Dihydrocodeine and codeine are proven effective pain killers. They are available on prescription only and are used to treat more severe pain, for example, following post-operation or injuries. Experiencing pain is unpleasant, and many people may want a quick solution to eliminate it completely. If you find over the counter medications such as paracetamol or ibuprofen have little or no effect and other pain relief methods have failed, your doctor may prescribe more potent medicines such as dihydrocodeine or codeine. Therefore, you may find it helpful to understand the differences between these pain relief medications. This blog explains what codeine and dihydrocodeine are, how they work, their common uses and some precautions. We also answer the question of whether dihydrocodeine is stronger than codeine.
What is codeine, and how does it work?
Codeine is an analgesic medication that belongs to a category of drugs known as opioids. Analgesics are a class of medications specifically for pain relief, and opioids are a type of medicine used to relieve pain by affecting how your brain responds to discomfort. It works within the central nervous system and the brain to inhibit pain signals sent to the rest of the body. Additionally, it alleviates the anxiety and stress associated with pain.
The effect of codeine on pain is due to its conversion into morphine in the body, transformed by an enzyme called CYP2D6. This process occurs differently for everyone due to variations in genetic makeup. For instance, people classified as ultra-rapid metabolizers (those who break down medicines rapidly) can transform codeine to morphine much faster than others. Morphine is a powerful opioid, so this rapid conversion can be potentially harmful because it may lead to significantly higher than normal levels of morphine in the body. Therefore, healthcare providers will look at a patient’s metabolizer status when prescribing medications like codeine.
What is codeine commonly used for?
Codeine is generally for short-term relief of mild to moderate pain. In addition to relieving pain it is also used to treat more severe coughs, like dry and painful coughs. It works by reducing the activity in the part of the brain that triggers coughing. Codeine is typically combined with other medications in both prescribed and over-the-counter medicines meant to treat coughs and colds.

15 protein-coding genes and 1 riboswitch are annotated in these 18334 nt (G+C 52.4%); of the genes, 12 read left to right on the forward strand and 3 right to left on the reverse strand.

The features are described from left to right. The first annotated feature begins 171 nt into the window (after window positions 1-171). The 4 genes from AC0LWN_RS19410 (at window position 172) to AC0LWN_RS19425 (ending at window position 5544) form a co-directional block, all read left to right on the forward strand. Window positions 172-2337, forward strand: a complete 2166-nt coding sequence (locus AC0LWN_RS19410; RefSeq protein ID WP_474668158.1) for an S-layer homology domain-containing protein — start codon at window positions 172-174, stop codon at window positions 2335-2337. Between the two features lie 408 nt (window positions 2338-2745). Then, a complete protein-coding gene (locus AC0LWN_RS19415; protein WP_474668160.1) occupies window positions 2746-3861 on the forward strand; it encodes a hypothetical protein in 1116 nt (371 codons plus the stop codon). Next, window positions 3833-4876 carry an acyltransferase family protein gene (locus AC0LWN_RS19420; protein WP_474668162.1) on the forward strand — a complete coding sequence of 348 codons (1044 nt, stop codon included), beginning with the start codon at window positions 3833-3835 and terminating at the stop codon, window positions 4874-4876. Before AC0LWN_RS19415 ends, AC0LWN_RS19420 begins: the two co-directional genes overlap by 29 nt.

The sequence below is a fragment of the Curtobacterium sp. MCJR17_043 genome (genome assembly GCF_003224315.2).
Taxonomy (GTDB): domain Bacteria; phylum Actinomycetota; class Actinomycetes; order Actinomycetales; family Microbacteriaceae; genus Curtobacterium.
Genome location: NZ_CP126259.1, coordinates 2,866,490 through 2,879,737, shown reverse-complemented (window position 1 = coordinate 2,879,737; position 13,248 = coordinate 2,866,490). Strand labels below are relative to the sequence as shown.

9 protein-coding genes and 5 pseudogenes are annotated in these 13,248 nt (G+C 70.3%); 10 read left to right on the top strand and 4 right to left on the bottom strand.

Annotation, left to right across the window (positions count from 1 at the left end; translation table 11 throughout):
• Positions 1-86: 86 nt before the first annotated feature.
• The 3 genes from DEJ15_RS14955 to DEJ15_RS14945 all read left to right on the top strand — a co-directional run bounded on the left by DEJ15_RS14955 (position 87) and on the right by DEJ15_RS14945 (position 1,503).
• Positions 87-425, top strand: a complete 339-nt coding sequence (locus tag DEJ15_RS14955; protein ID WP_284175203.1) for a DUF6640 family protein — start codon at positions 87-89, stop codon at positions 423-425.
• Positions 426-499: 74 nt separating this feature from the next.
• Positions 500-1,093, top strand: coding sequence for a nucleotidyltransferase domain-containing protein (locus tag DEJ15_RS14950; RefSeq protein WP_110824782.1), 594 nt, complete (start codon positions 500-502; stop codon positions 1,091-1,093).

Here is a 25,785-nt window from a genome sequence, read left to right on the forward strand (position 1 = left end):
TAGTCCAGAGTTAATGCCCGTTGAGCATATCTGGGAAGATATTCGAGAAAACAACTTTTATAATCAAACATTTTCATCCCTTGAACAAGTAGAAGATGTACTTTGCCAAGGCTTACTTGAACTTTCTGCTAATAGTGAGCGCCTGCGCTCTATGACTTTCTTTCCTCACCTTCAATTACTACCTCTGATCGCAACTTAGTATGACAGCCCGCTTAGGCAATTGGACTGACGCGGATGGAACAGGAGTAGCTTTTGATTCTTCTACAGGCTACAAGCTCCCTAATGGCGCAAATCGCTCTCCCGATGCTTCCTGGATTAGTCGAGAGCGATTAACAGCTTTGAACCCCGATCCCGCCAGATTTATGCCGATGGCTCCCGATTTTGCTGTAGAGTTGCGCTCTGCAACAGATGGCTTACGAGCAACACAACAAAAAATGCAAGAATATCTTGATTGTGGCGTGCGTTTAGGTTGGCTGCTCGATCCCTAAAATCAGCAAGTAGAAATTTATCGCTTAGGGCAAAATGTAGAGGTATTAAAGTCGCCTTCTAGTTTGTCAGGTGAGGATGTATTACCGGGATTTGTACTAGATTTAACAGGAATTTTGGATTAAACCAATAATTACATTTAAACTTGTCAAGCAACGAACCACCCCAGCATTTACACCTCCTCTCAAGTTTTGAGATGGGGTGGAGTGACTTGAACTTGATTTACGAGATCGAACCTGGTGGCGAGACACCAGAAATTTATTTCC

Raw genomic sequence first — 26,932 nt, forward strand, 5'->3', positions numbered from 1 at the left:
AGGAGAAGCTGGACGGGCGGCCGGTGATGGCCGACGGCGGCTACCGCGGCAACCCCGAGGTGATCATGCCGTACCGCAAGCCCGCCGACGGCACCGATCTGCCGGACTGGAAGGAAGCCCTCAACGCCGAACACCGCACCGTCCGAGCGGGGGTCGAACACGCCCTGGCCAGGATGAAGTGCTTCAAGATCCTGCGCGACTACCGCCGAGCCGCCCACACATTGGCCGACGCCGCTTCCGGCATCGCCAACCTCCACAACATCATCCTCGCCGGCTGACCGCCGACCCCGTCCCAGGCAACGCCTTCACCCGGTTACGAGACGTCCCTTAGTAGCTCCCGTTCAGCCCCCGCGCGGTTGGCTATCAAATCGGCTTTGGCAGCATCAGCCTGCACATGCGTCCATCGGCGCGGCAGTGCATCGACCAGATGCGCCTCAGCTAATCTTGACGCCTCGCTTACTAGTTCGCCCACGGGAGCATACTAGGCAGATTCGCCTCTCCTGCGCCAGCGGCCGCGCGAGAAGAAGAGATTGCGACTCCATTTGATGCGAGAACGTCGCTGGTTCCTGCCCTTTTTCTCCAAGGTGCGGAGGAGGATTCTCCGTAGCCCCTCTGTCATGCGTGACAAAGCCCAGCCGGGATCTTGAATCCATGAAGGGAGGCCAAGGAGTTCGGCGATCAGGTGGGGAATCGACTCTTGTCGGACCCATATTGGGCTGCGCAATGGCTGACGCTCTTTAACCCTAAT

Codeine is not ideal for chronic pain (pain that persists long-term). This is because prolonged use of codeine may lead to habitual use, causing mental or physical dependence. However, Mayo Clinic writes:
“People who have continuing pain should not let the fear of dependence keep them from using narcotics to relieve their pain.”
They continue, writing that narcotics used for pain relief are unlikely to cause mental dependence (addiction) but can lead to physical dependence. Suddenly stopping treatment may result in withdrawal side effects. So the individual should be mindful in how they take codeine, as these severe withdrawal effects can usually be avoided by gradually reducing the dosage before completely stopping the treatment.
What is dihydrocodeine, and how does it work?
Dihydrocodeine, like codeine, is considered an analgesic medication belonging to the opioid class of drugs. Therefore, it works by blocking pain signals, altering the way the brain and central nervous system respond to pain. As an opioid analgesic, dihydrocodeine works by binding to opioid receptors in the brain and other areas of the body to reduce the perception of pain. Dihydrocodeine is a semi-synthetic opioid, meaning it’s created from natural opiates (in this case, codeine) in a lab.